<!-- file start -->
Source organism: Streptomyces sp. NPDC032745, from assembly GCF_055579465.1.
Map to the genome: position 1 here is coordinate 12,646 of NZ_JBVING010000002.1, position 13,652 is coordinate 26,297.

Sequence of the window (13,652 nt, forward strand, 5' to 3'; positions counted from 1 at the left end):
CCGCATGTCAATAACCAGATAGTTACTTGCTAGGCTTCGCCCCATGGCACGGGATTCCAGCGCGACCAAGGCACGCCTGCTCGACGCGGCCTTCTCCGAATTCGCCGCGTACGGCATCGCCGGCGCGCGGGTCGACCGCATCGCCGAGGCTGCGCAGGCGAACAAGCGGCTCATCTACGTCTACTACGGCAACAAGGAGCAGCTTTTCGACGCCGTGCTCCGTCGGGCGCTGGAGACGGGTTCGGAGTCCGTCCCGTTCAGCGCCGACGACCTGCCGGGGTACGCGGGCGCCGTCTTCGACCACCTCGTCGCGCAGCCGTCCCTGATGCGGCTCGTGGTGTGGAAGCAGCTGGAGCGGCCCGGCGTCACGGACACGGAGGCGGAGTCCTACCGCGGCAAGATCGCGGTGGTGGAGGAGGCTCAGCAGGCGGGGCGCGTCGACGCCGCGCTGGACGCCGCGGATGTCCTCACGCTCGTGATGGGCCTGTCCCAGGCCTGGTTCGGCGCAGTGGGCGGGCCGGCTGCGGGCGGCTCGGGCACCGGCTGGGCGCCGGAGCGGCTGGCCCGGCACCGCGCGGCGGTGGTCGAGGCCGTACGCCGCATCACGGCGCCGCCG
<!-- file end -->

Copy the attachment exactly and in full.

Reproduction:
Source organism: Streptomyces sp. NPDC032745, from assembly GCF_055579465.1.
Map to the genome: position 1 here is coordinate 12,646 of NZ_JBVING010000002.1, position 13,652 is coordinate 26,297.

Sequence of the window (13,652 nt, forward strand, 5' to 3'; positions counted from 1 at the left end):
CCGCATGTCAATAACCAGATAGTTACTTGCTAGGCTTCGCCCCATGGCACGGGATTCCAGCGCGACCAAGGCACGCCTGCTCGACGCGGCCTTCTCCGAATTCGCCGCGTACGGCATCGCCGGCGCGCGGGTCGACCGCATCGCCGAGGCTGCGCAGGCGAACAAGCGGCTCATCTACGTCTACTACGGCAACAAGGAGCAGCTTTTCGACGCCGTGCTCCGTCGGGCGCTGGAGACGGGTTCGGAGTCCGTCCCGTTCAGCGCCGACGACCTGCCGGGGTACGCGGGCGCCGTCTTCGACCACCTCGTCGCGCAGCCGTCCCTGATGCGGCTCGTGGTGTGGAAGCAGCTGGAGCGGCCCGGCGTCACGGACACGGAGGCGGAGTCCTACCGCGGCAAGATCGCGGTGGTGGAGGAGGCTCAGCAGGCGGGGCGCGTCGACGCCGCGCTGGACGCCGCGGATGTCCTCACGCTCGTGATGGGCCTGTCCCAGGCCTGGTTCGGCGCAGTGGGCGGGCCGGCTGCGGGCGGCTCGGGCACCGGCTGGGCGCCGGAGCGGCTGGCCCGGCACCGCGCGGCGGTGGTCGAGGCCGTACGCCGCATCACGGCGCCGCCG